1 Nephi 8

1 Nephi 11

Alma 32

3 Nephi 19

11. And it came to pass that I did go forth and partake of the fruit thereof; and I beheld that it was most sweet, above all that I ever before tasted. Yea, and I beheld that the fruit thereof was white, to exceed all the whiteness that I had ever seen.

8. And I looked and beheld a tree; and it was like unto the tree which my father had seen; and the beauty thereof was far beyond, yea, exceeding of all beauty; and the whiteness thereof did exceed the whiteness of the driven snow.

 

35. O then, is not this real? I say unto you, Yea, because it is light; and whatsoever is light, is good, because it is discernible, therefore ye must know that it is good; and now behold, after ye have tasted this light is your knowledge perfect?

42 … behold, by and by ye shall pluck the fruit thereof, which is most precious, which is sweet above all that is sweet, and which is white above all that is white, yea, and pure above all that is pure;

25. And it came to pass that Jesus blessed them as they did pray unto him; and his countenance did smile upon them, and the light of his countenance did shine upon them, and behold they were as white as the countenance and also the garments of Jesus; and behold the whiteness thereof did exceed all the whiteness, yea, even there could be nothing upon earth so white as the whiteness thereof.

Conclusion

Such intertextual connections offer good evidence that the authors of the Book of Mormon associated the Tree of Life with both with the color white and with light, and that these concepts were purposefully combined together in 3 Nephi 19:25, demonstrating that Jesus Christ is indeed a manifestation of the Tree of Life (or its fruit), as was clearly taught early on to Nephi (see 1 Nephi 11:8–23). The Book of Mormon’s subtle and yet consistent use of these symbols is therefore both textually sophisticated and anciently attested.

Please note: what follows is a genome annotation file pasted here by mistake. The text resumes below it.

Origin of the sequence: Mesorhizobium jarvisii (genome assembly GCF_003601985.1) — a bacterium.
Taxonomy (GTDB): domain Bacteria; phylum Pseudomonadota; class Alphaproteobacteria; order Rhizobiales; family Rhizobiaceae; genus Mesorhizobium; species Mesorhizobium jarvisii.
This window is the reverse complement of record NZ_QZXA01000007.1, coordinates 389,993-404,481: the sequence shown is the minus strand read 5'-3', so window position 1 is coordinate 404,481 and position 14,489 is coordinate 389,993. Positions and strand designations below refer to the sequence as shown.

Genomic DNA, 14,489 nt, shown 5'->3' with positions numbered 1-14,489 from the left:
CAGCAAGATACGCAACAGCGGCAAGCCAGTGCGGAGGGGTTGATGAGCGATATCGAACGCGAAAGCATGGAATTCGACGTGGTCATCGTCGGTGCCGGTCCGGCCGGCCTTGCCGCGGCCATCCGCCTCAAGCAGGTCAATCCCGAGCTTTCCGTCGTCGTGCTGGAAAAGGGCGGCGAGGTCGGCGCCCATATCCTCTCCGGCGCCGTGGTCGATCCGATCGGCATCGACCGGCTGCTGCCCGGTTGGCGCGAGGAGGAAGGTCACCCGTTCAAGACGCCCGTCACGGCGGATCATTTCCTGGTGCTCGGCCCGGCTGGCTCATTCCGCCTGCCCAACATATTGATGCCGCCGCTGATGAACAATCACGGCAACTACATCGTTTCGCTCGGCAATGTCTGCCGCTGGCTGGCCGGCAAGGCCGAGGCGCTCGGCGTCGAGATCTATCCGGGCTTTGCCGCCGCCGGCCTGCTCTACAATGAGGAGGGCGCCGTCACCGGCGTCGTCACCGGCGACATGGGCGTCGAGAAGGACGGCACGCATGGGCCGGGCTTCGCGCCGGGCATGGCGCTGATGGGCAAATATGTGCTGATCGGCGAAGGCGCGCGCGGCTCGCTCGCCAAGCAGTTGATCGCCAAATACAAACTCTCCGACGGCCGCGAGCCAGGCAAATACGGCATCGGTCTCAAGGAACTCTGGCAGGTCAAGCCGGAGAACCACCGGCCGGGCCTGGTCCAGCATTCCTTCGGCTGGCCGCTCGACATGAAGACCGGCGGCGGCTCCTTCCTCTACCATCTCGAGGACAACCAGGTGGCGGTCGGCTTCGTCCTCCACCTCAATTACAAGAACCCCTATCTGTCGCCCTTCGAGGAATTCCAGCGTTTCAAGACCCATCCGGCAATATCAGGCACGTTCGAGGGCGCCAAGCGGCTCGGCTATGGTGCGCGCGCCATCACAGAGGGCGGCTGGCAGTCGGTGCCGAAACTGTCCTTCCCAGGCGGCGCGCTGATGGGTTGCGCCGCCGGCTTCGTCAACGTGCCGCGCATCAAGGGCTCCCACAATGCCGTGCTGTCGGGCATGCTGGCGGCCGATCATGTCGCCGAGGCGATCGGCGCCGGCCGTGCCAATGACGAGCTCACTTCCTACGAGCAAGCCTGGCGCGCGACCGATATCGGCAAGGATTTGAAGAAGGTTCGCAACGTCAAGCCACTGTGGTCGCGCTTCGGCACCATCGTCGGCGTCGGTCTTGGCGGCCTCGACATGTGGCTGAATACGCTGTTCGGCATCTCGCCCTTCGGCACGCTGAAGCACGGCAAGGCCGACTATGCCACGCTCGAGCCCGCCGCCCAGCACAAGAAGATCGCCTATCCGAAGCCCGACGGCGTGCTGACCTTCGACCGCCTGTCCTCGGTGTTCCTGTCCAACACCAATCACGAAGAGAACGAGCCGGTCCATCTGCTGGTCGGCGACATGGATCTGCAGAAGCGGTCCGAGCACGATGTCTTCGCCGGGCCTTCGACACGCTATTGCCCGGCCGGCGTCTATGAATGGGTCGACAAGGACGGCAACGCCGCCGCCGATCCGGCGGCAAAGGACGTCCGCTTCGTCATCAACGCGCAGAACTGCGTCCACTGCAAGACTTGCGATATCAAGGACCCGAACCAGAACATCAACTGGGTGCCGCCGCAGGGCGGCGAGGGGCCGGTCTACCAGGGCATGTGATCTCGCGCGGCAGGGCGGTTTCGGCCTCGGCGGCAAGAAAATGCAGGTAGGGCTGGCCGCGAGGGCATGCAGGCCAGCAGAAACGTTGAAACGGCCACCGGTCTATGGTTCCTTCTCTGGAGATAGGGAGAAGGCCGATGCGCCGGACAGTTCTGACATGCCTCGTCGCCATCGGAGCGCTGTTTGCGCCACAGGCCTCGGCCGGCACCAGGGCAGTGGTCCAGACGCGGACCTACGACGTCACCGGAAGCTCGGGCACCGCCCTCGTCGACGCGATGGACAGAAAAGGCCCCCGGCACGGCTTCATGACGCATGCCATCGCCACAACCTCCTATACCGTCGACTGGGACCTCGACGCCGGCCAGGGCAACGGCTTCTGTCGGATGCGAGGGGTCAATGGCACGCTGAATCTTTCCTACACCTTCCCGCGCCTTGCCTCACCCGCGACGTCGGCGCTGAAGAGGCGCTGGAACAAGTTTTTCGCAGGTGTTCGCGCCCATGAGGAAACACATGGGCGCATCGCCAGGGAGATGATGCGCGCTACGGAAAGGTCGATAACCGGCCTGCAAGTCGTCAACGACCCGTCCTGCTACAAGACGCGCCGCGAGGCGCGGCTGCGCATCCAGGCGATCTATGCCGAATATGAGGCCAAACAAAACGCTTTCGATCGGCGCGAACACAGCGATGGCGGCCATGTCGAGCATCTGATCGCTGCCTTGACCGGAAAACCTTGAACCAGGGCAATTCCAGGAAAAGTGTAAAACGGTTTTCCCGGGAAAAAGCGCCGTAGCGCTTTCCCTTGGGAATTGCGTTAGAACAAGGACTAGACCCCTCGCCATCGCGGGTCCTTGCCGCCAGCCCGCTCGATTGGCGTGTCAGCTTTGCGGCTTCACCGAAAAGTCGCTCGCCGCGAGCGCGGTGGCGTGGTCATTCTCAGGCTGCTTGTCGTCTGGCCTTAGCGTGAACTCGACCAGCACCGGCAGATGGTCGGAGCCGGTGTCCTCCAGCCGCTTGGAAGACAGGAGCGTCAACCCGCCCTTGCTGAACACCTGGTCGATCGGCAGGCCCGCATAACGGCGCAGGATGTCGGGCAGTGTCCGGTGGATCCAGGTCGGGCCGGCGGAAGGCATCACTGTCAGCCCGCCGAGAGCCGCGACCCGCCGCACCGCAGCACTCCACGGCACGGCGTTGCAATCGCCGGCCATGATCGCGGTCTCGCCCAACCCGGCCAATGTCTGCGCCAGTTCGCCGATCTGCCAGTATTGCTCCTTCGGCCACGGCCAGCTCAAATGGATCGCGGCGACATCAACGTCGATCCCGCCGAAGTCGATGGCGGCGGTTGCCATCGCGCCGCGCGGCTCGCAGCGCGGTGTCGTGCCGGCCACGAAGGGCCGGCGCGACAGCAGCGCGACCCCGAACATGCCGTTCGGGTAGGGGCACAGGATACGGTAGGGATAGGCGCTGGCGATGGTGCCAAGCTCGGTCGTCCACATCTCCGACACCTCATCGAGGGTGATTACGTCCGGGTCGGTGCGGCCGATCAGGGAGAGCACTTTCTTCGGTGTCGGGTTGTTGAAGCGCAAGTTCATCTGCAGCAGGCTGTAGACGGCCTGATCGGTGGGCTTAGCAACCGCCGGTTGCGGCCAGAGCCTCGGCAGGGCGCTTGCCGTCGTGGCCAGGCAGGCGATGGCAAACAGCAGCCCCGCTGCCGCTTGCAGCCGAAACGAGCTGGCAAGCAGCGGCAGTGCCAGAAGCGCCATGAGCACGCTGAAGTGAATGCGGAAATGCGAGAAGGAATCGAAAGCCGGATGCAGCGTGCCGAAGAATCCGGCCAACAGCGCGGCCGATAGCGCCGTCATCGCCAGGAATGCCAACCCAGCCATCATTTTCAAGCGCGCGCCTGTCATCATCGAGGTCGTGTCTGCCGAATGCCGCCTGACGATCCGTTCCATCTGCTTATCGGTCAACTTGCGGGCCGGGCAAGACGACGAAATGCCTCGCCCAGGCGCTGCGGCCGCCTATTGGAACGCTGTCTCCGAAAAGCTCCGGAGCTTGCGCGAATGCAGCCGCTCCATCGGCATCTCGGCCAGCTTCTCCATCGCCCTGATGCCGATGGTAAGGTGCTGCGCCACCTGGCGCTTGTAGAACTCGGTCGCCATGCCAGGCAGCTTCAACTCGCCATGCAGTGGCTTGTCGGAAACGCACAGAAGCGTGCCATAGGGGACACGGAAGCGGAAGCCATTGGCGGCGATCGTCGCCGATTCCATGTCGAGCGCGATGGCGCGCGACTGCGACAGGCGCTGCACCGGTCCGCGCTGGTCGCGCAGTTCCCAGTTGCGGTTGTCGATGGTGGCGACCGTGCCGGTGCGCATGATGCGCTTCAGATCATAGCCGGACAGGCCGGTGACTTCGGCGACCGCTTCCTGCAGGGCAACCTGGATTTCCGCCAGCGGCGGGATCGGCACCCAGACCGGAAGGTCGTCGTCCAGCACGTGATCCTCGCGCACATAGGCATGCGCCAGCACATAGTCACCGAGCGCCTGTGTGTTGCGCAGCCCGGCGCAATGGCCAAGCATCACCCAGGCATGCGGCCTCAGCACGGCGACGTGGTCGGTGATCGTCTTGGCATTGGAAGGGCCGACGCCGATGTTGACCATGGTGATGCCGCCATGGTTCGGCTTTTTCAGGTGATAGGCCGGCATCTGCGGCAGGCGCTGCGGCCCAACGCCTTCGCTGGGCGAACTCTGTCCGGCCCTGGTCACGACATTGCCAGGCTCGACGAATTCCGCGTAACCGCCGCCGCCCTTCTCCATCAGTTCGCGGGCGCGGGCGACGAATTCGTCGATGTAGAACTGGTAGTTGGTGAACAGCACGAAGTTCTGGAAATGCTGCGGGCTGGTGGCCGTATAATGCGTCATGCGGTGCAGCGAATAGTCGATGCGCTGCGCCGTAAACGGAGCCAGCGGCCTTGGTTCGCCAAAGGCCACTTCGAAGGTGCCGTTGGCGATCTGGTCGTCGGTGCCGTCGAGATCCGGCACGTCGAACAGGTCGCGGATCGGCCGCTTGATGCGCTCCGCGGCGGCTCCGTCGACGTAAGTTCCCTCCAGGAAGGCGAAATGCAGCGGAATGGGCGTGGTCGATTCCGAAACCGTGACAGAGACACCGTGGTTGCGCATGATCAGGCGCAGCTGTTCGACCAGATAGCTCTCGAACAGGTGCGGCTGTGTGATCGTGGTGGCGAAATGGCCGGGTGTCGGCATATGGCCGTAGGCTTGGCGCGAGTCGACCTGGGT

Book of Mormon Central, “What Fruit is White? (1 Nephi 8:11),” KnoWhy 10 (January 13, 2016).

Margaret Barker, “Joseph Smith and Preexilic Israelite Religion,” in The Worlds of Joseph Smith, ed. John W. Welch (Provo, UT: Brigham Young University Press, 2005), 76–77.

C. Wilfred Griggs, “The Book of Mormon as an Ancient Book,” in Book of Mormon Authorship: New Light on Ancient Origins, ed. Noel B. Reynolds (Provo, UT: Religious Studies Center, Brigham Young University, 1982), 75–102.

1 Nephi 8:111 Nephi 11:8Alma 32:28, 34, 35, 40, 423 Nephi 11:113 Nephi 19:25

1 Nephi 8:11

1 Nephi 11:8

Alma 32:28, 34, 35, 40, 42

3 Nephi 11:11

3 Nephi 19:25

  • 1 Arthur Bernard Cook, Zeus: A Study in Ancient Religion, Volume 3 (Cambridge: Cambridge University Press, 1940), 420–421; cited in C. Wilfred Griggs, “The Book of Mormon as an Ancient Book,” in Book of Mormon Authorship: New Light on Ancient Origins, ed. Noel B. Reynolds (Provo, UT: Religious Studies Center, Brigham Young University, 1982), 88.
  • 2 Thomas M. Dousa, “Common Motifs in the ‘Orphic’ B Tablets and Egyptian Funerary Texts: Continuity or Convergence?” in The “Orphic” Gold Tablets and Greek Religion: Further along the Path, ed. Radcliffe G. Edmonds III (Cambridge, UK: Cambridge University Press, 2011), 139.
  • 3 Marvin Meyer, trans., “On the Origin of the World,” in The Nag Hammadi Scriptures, ed. Marvin Meyer (New York, NY: Harper One, 2007), 210.
  • 4 Margaret Barker, “Joseph Smith and Preexilic Israelite Religion,” BYU Studies Quarterly 44, no. 4 (2005): 76.
  • 5 Zofja Ameisenowa and W. F. Mainland, “The Tree of Life in Jewish Iconography,” Journal of the Warburg Institute 2, no. 4 (1939), 335.
  • 6 For a comparison of the various uses of Tree of Life symbolism in the Book of Mormon, see John W. Welch and J. Gregory Welch, Charting the Book of Mormon: Visual Aids for Personal Study and Teaching (Provo, UT: FARMS, 1999), chart 95.
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White/Light Fruit